Baby Antibiotics Bridgeville PA

Conventional wisdom tells us that babies and germs make a bad mix. Since children's immune systems generally aren’t fully functional until their second birthday, diligent moms and dads pay special attention to cleanliness and proper sanitation. And when babies come down with bugs, well-intentioned pediatricians often prescribe broad'spectrum antibiotics.

Amy Nevin, MD
(412) 431-3520
317 Climax St
Pittsburgh, PA
Business
Hilltop Community Healthcare Center
Specialties
Pediatrics

Data Provided by:
Dr. Judith Sue Giga
(412) 221-0160
1370 Washington Pike Ste 107
Bridgeville, PA
Specialty
Pediatrics

Dr. Edward C Ketyer
(412) 221-0160
1370 Washington Pike Ste 107
Bridgeville, PA
Specialty
Pediatrics

Judith Sue Giga, MD
(412) 221-0160
1370 Washington Pike Ste 107
Bridgeville, PA
Specialties
Pediatrics
Gender
Female
Education
Medical School: Oh State Univ Coll Of Med, Columbus Oh 43210
Graduation Year: 1975
Hospital
Hospital: Childrens Hosp Of Pittsburgh, Pittsburgh, Pa
Group Practice: Pediatric Alliance; Pediatric Alliance Manor Oak

Data Provided by:
Judith P Giga
(412) 221-0160
1370 Washington Pike
Bridgeville, PA
Specialty
Pediatrics

Data Provided by:
Christine Patti, MD
(412) 371-6414
1000 Integrity Dr
Pittsburgh, PA
Business
Premier Medical Associates
Specialties
Pediatrics

Data Provided by:
Brian Peter Davies
(412) 221-0160
1370 Washington Pike
Bridgeville, PA
Specialty
Pediatrics

Data Provided by:
Katherine L Walczak
(412) 221-0160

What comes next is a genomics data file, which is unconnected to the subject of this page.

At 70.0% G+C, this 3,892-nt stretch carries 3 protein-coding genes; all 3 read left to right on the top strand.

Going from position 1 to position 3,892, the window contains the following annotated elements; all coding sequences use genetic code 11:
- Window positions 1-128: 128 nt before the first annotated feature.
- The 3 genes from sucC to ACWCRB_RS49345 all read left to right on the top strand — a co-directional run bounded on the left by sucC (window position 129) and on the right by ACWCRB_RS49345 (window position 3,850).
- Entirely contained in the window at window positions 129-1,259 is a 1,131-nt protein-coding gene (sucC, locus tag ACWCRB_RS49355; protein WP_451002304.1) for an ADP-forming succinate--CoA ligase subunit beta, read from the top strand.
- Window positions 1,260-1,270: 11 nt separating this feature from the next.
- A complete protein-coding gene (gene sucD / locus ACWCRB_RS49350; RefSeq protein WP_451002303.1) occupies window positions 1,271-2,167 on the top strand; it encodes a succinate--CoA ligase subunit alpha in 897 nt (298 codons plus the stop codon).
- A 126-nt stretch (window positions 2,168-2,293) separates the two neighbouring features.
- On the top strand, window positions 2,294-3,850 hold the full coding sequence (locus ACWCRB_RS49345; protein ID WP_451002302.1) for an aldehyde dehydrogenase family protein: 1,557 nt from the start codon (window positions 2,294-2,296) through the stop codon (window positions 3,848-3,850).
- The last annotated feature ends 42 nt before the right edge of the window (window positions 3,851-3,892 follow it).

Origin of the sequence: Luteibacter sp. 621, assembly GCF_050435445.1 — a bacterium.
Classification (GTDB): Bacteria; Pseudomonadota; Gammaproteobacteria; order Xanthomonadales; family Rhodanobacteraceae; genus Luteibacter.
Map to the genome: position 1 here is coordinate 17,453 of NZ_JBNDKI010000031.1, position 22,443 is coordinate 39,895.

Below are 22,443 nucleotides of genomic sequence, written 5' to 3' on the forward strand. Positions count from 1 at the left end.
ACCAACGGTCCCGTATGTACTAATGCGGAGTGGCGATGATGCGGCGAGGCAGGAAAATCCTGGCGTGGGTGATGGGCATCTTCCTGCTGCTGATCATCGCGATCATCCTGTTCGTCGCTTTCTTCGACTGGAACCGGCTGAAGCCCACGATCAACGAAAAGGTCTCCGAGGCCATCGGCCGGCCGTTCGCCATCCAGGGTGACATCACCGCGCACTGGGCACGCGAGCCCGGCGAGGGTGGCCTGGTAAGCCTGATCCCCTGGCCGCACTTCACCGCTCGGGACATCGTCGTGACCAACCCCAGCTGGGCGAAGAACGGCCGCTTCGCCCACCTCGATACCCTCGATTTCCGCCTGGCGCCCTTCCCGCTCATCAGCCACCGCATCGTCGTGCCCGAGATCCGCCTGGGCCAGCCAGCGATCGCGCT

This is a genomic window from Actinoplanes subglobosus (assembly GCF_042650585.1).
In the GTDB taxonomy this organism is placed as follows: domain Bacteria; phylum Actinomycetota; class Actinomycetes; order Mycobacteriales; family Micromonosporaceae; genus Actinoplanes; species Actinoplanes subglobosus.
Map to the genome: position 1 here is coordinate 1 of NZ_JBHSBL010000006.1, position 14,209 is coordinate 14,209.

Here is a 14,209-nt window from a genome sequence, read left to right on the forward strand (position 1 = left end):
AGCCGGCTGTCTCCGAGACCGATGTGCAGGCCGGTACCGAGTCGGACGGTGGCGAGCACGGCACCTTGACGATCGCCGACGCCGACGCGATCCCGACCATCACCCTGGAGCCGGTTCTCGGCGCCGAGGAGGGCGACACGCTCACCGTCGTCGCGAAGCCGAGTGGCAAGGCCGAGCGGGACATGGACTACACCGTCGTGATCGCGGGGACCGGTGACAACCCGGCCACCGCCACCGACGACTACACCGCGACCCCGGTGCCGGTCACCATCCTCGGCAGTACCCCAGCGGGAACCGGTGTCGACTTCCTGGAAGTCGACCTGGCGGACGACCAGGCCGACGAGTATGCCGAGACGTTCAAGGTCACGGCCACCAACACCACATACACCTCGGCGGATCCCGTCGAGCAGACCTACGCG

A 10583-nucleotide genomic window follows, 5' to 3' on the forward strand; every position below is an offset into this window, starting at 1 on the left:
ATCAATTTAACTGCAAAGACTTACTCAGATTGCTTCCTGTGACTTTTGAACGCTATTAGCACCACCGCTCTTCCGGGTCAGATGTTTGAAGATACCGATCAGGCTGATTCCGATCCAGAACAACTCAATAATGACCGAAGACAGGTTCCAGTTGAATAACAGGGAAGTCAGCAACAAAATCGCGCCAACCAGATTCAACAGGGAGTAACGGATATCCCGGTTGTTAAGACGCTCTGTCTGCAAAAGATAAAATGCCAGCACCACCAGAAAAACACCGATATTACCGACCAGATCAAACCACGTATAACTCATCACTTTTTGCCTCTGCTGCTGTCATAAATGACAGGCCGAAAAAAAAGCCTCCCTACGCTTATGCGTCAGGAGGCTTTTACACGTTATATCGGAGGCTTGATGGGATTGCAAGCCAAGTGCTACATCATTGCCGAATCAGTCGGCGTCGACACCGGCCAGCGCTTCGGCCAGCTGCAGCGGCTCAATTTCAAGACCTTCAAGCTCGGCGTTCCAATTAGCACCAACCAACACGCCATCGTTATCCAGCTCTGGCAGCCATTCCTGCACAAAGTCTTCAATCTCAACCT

1370 Washington Pike
Bridgeville, PA
Specialty
Pediatrics

Data Provided by:
Dr.Katherine Walczak
(412) 221-0160
1370 Washington Pike #107
Bridgeville, PA
Gender
F
Education
Medical School: George Washington Univ Sch Of Med & Hlth Sci
Year of Graduation: 1990
Speciality
Pediatrician
General Information
Accepting New Patients: Yes
RateMD Rating
5.0, out of 5 based on 1, reviews.

Data Provided by:
Dr. Philip Russell Vaughn
(503) 494-8702
90 Emerson Ln
Bridgeville, PA
Specialty
Pediatrics

Data Provided by:

Babies, Antibiotics, and Asthma

Provided by: 

By Kris Kucera

Conventional wisdom tells us that babies and germs make a bad mix. Since children’s immune systems generally aren’t fully functional until their second birthday, diligent moms and dads pay special attention to cleanliness and proper sanitation. And when babies come down with bugs, well-intentioned pediatricians often prescribe broad-spectrum antibiotics. Unfortunately, giving antibiotics to infants—even just one course—in their first year of life may double their susceptibility to asthma, compared to antibiotic-free babies, according to researchers from the University of British Columbia, along with BC’s Centre for Disease Control and Centre for Clinical Epidemiology and Evaluation. Scrutinizing eight studies, which surveyed more than 12,000 children, the researchers’ data indirectly support the hygiene hypothesis—the idea that in developed countries, kids’ reduced exposure to germs may actually impede their immune responses. Critics argue that although pediatric exposure to germs is essential, certain bacterial infections necessitate antibiotic treatment as a safety measure. Also, they point out, the hygiene hypothesis fails in inner cities, where asthma rates in underprivileged youths have soared, even though most of these kids live amid substandard levels of hygiene. With the jury still out, concerned parents should ask their pediatricians for blood work before they agree to medicate their infants, preventing needless antibiotic treatments for viral infections or illnesses with undetermined causes.

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